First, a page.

Apprenticeship Patterns – Share What You Learn

The problem of this pattern is one of the final ones, as far as I can tell. It is framed around your near-completion as a developer. I mean this in the sense that you’re a rounded-out developer with a lot of useful skills, but not necessarily a significant amount of real-world experience. In order to truly become a journeyman, you need effective communication skills. It isn’t enough to be a good programmer.

In order to gain such skills, the proposed way is to share that which you have learned. One such way is via a blog such as the one you’re currently reading. I pretty much completely agree with this pattern. I think the best way to learn things is to explain them to someone else. Really, the reason that we are tasked to write large essays in high school and college, despite them being annoying, is because writing is thinking. If you are capable of reading these words, then you’re most likely literate. Modern people take literacy for granted. For millions of years, the vast majority of humans were illiterate and as such their brains developed in a different manner to ours.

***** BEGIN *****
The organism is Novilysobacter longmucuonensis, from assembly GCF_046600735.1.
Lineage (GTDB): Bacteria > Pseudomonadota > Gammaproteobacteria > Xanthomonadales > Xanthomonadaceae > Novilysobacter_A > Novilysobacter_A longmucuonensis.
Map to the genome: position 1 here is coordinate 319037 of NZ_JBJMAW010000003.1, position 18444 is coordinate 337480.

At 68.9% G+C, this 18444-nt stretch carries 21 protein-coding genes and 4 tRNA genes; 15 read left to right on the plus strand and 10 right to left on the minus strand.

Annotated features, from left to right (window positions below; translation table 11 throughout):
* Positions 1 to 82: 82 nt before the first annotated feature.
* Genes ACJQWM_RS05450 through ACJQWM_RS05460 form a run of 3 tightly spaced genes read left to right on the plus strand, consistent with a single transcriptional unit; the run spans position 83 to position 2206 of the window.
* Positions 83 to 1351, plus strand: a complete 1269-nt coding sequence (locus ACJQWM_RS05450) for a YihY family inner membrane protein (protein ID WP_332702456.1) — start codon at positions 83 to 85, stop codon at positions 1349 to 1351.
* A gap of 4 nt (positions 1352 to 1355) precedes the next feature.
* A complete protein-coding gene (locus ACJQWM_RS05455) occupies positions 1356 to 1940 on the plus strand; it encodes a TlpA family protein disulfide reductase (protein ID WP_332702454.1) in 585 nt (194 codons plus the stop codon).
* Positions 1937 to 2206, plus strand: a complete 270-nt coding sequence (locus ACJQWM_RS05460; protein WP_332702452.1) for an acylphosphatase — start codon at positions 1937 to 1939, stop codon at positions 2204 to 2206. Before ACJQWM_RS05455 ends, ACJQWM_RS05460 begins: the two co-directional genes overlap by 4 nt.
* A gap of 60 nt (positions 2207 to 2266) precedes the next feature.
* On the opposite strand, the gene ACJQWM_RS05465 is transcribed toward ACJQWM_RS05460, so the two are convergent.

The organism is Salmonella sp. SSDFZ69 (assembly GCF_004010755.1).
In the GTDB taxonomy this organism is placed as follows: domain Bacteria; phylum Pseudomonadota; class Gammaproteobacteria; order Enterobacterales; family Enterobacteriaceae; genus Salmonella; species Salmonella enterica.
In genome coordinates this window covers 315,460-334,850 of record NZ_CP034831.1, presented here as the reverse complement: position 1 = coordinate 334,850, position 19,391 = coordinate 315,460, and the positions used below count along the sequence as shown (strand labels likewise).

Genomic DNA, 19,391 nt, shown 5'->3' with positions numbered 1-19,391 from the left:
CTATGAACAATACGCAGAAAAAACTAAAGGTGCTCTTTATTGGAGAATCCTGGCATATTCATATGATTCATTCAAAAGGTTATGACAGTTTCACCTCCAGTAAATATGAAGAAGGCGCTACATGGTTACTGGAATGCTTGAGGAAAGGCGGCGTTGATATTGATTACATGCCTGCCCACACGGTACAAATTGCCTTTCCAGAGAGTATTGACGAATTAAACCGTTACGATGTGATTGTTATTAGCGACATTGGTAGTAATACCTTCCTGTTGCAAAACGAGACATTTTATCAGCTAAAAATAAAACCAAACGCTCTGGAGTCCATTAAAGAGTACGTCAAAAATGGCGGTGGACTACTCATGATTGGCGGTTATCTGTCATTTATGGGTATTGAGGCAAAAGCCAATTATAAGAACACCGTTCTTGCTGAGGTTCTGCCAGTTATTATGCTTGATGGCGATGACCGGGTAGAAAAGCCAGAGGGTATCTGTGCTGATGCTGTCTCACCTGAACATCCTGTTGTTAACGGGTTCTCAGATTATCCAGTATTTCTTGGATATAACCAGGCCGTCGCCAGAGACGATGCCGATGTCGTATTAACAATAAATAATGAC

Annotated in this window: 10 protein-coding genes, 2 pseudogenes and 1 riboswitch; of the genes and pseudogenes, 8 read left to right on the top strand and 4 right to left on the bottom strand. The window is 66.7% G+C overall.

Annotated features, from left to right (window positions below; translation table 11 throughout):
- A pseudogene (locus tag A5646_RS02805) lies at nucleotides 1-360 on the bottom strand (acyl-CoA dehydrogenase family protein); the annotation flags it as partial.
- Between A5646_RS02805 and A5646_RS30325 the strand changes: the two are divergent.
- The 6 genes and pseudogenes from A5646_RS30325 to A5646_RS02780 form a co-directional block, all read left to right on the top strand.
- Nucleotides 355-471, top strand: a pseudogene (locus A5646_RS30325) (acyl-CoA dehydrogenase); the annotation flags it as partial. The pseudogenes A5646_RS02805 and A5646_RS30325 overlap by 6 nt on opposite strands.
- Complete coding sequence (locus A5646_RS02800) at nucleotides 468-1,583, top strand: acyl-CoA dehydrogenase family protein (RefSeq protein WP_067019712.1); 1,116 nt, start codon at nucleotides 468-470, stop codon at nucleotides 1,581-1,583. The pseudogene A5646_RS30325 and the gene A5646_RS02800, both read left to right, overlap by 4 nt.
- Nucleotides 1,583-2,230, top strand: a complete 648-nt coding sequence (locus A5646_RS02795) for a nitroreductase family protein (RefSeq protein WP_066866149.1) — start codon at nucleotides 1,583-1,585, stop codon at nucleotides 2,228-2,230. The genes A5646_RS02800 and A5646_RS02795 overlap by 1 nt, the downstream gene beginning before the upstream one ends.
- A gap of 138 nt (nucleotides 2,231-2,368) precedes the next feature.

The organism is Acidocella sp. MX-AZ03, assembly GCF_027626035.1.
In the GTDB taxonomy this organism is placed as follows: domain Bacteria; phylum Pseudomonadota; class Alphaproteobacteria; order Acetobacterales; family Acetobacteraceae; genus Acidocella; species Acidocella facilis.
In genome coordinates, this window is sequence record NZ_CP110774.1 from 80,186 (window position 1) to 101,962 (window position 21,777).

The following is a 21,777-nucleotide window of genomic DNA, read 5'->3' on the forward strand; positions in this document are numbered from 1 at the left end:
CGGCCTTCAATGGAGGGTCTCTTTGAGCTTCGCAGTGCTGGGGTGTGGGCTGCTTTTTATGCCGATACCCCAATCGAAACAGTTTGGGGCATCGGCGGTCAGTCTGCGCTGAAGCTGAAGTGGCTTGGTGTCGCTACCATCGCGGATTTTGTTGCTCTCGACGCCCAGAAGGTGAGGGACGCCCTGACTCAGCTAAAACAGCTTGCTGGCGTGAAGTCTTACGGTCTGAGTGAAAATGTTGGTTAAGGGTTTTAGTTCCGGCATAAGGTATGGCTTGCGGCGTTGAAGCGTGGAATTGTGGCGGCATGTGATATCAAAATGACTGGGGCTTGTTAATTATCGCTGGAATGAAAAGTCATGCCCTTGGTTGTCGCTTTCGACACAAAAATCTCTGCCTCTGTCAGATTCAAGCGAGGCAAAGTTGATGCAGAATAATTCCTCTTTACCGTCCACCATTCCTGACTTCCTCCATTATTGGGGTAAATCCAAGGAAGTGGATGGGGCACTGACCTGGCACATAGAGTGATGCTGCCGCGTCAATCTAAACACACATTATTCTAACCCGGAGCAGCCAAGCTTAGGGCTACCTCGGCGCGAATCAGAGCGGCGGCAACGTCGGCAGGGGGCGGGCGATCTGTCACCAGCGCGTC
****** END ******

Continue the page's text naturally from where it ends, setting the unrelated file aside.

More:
According to a discussion with Psychologist Jordan Peterson (that I unfortunately cannot find to link here), illiterate people think differently than literate people. Illiterate people think more in images and experiences, similar to how animals think. (Don’t let your arrogance get the better of you; all humans are animals biologically.) Words themselves are abstractions and your brain has to handle abstractions differently. It has to convert from symbols and sounds to the word to the meaning of the word. I would say that tribes of people that rely heavily on the oral are similarly affected. Nonetheless, literacy has a profound effect on your brain and thus how you learn. Writing is a form of thinking. Literate people have the ability to write or type words without really planning it in their minds, similar to how people can speak without thinking. The words are the thinking. So, when you explain something, you need to find the words to describe it and that process is thinking.

That’s why written words can be so messy; we think through them as we write. Thoughts are messy. So, it is essential to be an effective communicator not only to benefit others. Ignoring the existence of other people, being an effective communicator means you are an effective thinker. This is specifically in terms of words, which I would argue programming requires. The concepts dealt with in programming require intense mental abstractions that most of us take for granted. There’s a reason the general population thinks coding is magic. It’s simply too abstract to fully grasp from a single viewing. This means words are the way we handle that abstraction. Thus, make yourself powerful with words in order to become powerful in your actions as a programmer.

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